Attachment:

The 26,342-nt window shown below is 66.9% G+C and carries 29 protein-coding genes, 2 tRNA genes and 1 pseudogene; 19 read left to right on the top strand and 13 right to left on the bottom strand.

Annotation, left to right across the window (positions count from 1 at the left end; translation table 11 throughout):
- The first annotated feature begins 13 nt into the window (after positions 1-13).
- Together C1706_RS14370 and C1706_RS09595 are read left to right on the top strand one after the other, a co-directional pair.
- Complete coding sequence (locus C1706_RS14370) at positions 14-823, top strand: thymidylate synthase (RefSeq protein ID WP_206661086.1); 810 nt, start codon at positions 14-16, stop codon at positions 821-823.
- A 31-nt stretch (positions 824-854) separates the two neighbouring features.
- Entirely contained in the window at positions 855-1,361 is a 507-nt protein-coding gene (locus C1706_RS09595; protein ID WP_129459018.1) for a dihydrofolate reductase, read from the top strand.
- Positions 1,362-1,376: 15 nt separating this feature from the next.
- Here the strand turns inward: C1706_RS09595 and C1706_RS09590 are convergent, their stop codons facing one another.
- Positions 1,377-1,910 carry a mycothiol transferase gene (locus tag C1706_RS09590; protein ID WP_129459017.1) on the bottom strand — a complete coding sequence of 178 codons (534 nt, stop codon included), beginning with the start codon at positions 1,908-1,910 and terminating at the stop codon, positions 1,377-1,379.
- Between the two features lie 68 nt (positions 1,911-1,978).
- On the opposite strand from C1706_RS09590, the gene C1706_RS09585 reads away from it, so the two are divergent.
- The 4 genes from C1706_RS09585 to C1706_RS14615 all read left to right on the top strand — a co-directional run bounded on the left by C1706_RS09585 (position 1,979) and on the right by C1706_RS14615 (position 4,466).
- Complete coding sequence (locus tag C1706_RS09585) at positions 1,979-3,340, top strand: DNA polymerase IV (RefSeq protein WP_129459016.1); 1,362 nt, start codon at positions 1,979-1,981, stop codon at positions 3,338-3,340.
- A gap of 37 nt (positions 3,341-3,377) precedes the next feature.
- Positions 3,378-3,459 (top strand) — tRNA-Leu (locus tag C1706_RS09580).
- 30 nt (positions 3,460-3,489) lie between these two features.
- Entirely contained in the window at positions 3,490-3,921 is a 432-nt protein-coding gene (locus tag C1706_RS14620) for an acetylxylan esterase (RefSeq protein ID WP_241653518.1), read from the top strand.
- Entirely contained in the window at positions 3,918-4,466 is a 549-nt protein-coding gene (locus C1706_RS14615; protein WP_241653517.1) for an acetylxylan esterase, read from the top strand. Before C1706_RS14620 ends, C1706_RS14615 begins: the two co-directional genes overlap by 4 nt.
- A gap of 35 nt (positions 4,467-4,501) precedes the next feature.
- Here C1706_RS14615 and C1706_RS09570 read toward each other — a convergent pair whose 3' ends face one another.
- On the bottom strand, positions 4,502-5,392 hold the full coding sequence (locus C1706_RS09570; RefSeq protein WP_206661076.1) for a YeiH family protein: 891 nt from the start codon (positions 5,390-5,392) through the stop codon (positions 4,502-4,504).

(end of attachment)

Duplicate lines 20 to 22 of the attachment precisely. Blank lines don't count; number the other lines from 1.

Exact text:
- A gap of 35 nt (positions 4,467-4,501) precedes the next feature.
- Here C1706_RS14615 and C1706_RS09570 read toward each other — a convergent pair whose 3' ends face one another.
- On the bottom strand, positions 4,502-5,392 hold the full coding sequence (locus C1706_RS09570; RefSeq protein WP_206661076.1) for a YeiH family protein: 891 nt from the start codon (positions 5,390-5,392) through the stop codon (positions 4,502-4,504).